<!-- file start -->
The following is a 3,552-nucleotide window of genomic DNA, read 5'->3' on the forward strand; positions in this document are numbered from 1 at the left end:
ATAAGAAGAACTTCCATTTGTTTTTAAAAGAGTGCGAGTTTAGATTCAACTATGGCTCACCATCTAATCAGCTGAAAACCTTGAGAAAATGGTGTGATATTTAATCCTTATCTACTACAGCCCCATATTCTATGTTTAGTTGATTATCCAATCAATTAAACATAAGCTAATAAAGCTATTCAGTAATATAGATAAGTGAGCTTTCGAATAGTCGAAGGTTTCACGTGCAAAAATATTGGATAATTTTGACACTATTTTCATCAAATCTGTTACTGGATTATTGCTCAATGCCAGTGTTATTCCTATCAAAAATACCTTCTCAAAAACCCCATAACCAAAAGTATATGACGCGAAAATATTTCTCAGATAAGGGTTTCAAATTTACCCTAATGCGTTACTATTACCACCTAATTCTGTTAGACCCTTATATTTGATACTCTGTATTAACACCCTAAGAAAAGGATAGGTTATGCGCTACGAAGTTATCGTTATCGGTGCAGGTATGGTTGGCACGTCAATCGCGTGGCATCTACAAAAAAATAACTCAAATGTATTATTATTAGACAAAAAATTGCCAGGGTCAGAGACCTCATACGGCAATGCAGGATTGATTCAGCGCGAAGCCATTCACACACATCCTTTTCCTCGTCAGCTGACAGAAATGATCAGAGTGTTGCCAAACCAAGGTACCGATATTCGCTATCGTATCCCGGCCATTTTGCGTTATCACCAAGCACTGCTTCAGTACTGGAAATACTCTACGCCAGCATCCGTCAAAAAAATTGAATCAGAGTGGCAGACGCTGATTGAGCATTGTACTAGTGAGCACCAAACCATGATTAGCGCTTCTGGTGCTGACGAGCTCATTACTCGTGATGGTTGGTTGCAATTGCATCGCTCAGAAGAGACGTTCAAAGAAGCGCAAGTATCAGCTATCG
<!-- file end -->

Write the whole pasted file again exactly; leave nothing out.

The following is a 3,552-nucleotide window of genomic DNA, read 5'->3' on the forward strand; positions in this document are numbered from 1 at the left end:
ATAAGAAGAACTTCCATTTGTTTTTAAAAGAGTGCGAGTTTAGATTCAACTATGGCTCACCATCTAATCAGCTGAAAACCTTGAGAAAATGGTGTGATATTTAATCCTTATCTACTACAGCCCCATATTCTATGTTTAGTTGATTATCCAATCAATTAAACATAAGCTAATAAAGCTATTCAGTAATATAGATAAGTGAGCTTTCGAATAGTCGAAGGTTTCACGTGCAAAAATATTGGATAATTTTGACACTATTTTCATCAAATCTGTTACTGGATTATTGCTCAATGCCAGTGTTATTCCTATCAAAAATACCTTCTCAAAAACCCCATAACCAAAAGTATATGACGCGAAAATATTTCTCAGATAAGGGTTTCAAATTTACCCTAATGCGTTACTATTACCACCTAATTCTGTTAGACCCTTATATTTGATACTCTGTATTAACACCCTAAGAAAAGGATAGGTTATGCGCTACGAAGTTATCGTTATCGGTGCAGGTATGGTTGGCACGTCAATCGCGTGGCATCTACAAAAAAATAACTCAAATGTATTATTATTAGACAAAAAATTGCCAGGGTCAGAGACCTCATACGGCAATGCAGGATTGATTCAGCGCGAAGCCATTCACACACATCCTTTTCCTCGTCAGCTGACAGAAATGATCAGAGTGTTGCCAAACCAAGGTACCGATATTCGCTATCGTATCCCGGCCATTTTGCGTTATCACCAAGCACTGCTTCAGTACTGGAAATACTCTACGCCAGCATCCGTCAAAAAAATTGAATCAGAGTGGCAGACGCTGATTGAGCATTGTACTAGTGAGCACCAAACCATGATTAGCGCTTCTGGTGCTGACGAGCTCATTACTCGTGATGGTTGGTTGCAATTGCATCGCTCAGAAGAGACGTTCAAAGAAGCGCAAGTATCAGCTATCG